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  • Agricola: All Creatures Big and Small


    Agricola: All Creatures Big and Small is a fun two-player strategy game about livestock farming. Each player is a farmer seeking to expand their farm and their collection of animals, but with a limited number of actions available. Farmers need resources like wood and stone to build fences and stalls to hold their livestock, or else the animals will run away. But if a farmer waits too long to gather animals, the other player may have taken them all! An endless variety of strategies are available; even more strategies can be added by playing with the “More Buildings” expansion, which add new flavor and dimension to the game. This is also the perfect way to introduce a new player to the original Agricola without overwhelming them as it is much simpler but maintains the structure and planning elements of Agricola.
    Agricola: All Creatures Big and Small–don’t buy a pig without it!


  • T.I.M.E Stories

    One of the latest, and most interesting, trends in board games is the inclusion of innovative storytelling and campaign elements that borrow elements from RPGs. T.I.M.E. Stories from Space Cowboys and designer Manuel Rozoy falls squarely in that category. It is not necessarily a “legacy” game, like Risk: Legacy or Pandemic: Legacy, that permanently changes the game after every play, but it offers a unique experience that I have never seen before.
    T.I.M.E. Stories is a fully cooperative game for 2-4 players; everyone wins or loses together. The players are future time agents sent to the past to correct some wrongdoing which has messed up the temporal state of things. Each player inhabits a person, or “receptacle” as the game calls it, to solve the mystery. You can think of it as the film Timecop mashed with the 90s TV show Quantum Leap.
    The story, and the meat of the game itself, is contained in a large stack of cards that you’ll want to keep sealed until players are ready. After getting the basics from the rulebook, it is time to open the deck where you will receive instructions from your mission leaders on how to set up the scenario, including choosing receptacles, and placing the decks of items and locations on the board.
    The game includes the first adventure “Asylum,” which sends players back to investigate a macabre insane asylum in 1921. The chosen receptacles are unique to the adventure, and each one includes stats for skill tests that will frequently come up as players explore the different cards in a location.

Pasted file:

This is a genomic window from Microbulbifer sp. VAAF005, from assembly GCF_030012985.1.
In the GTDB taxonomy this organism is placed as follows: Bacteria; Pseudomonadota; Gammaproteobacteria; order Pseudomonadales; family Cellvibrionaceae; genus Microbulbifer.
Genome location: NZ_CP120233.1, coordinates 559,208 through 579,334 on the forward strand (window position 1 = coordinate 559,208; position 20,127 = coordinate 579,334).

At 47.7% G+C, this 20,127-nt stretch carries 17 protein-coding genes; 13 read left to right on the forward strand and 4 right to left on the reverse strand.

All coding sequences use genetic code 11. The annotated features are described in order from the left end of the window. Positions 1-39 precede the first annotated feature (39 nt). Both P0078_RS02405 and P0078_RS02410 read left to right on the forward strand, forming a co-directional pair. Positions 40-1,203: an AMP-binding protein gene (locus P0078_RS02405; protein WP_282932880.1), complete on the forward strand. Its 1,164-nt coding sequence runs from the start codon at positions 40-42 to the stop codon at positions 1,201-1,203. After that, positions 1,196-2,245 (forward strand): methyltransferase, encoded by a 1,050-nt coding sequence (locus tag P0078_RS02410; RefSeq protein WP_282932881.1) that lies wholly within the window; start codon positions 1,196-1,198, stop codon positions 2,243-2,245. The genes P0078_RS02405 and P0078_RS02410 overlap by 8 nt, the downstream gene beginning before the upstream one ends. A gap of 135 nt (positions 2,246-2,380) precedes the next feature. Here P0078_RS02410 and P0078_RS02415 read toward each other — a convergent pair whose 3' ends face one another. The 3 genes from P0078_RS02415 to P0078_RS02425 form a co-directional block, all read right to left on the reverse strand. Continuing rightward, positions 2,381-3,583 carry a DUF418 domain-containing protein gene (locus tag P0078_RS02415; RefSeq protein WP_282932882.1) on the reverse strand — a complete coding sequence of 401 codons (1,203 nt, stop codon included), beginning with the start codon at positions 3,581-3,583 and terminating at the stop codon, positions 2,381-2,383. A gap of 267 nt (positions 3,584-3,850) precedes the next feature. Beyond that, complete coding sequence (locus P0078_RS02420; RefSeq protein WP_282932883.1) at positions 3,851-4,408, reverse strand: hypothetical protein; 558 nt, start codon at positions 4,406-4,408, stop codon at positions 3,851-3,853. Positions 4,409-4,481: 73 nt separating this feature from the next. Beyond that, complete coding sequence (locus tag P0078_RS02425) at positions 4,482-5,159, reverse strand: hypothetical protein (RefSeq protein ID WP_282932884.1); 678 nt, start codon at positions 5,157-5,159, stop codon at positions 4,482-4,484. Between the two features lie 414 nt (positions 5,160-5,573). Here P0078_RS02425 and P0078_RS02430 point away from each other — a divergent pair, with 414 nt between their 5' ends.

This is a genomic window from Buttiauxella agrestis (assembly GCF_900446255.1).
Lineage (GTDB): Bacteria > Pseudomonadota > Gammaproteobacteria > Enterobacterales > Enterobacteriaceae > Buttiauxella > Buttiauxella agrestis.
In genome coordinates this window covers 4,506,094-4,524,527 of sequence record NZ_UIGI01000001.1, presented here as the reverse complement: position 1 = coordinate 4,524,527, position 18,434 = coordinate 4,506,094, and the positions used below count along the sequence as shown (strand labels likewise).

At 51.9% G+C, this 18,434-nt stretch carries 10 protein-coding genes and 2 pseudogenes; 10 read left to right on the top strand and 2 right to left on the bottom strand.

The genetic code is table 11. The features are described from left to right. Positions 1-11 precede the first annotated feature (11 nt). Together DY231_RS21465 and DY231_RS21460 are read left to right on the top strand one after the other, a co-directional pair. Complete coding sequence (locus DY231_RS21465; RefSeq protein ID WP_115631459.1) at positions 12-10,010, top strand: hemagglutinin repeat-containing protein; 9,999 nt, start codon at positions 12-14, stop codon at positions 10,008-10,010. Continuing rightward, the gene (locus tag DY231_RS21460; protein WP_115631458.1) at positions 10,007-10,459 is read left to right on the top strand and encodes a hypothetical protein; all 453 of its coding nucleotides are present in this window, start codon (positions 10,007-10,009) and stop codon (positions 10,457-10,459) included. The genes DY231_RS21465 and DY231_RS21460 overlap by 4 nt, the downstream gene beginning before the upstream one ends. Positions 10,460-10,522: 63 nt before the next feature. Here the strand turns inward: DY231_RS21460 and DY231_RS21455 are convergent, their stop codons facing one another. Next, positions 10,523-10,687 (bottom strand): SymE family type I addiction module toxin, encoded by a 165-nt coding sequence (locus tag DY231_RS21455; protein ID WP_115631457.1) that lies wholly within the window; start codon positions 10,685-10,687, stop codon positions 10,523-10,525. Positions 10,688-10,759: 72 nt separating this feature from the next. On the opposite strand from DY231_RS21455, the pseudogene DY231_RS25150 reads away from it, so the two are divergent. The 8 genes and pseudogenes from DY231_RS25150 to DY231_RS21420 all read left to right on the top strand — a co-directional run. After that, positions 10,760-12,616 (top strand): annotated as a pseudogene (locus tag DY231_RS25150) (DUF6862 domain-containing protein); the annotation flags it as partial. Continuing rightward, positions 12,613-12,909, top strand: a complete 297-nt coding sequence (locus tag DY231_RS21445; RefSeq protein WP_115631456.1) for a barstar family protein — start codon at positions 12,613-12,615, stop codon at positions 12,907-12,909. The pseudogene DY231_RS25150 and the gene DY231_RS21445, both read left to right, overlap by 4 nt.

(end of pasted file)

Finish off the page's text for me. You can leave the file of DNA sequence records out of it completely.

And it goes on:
Each time players “open” a location, the indicated cards are spread out to form a panorama. Players have tokens to indicate what part of the location they might want to explore. After choosing, each player takes a turn reading and paraphrasing what happens when they visit that area. They may get an item (picking the appropriate item number from the items deck), additional story information, or may have a skill check to perform using dice. Once they are done, players can “close” that location and move on to another one, selecting the appropriate set of cards from the locations deck.
    Due to the technology used in time travel, players have a limited amount of time to explore and solve the mystery, which is represented by Temporal Units (TU). Actions like skill tests and changing locations on the map cost TU; when players run out, they are pulled back to the future and the mission is a failure. Fortunately, this is time travel, so players can zip back to try again. The included tray insert is nicely designed to “save” the game if players need to stop at any time and pick it up again later.
    An interesting aspect of the game is the usage of “state tokens,” tokens that are rewarded to you that will “unlock” indicated cards later. This makes the game seem more intelligent and reactive by keeping track of what you have done and helping to keep the story fluid.
    T.I.M.E. Stories is a fantastic experience for those who have played cooperative games like Arkham Horror or Pandemic, and are looking for an immersive storytelling experience or just something different. The art and the story are top-notch. There were jaw-dropping moments in the game. However, T.I.M.E. Stories isn’t for everyone. Some may not like the idea of a game that is essentially finished after 4 hours of play. The story elements of “Asylum” rely on horror-occult themes and are not family-friendly.  Space Cowboys will be releasing at least four more adventure decks taking time agents all over history. I highly recommend it and can’t wait to play more!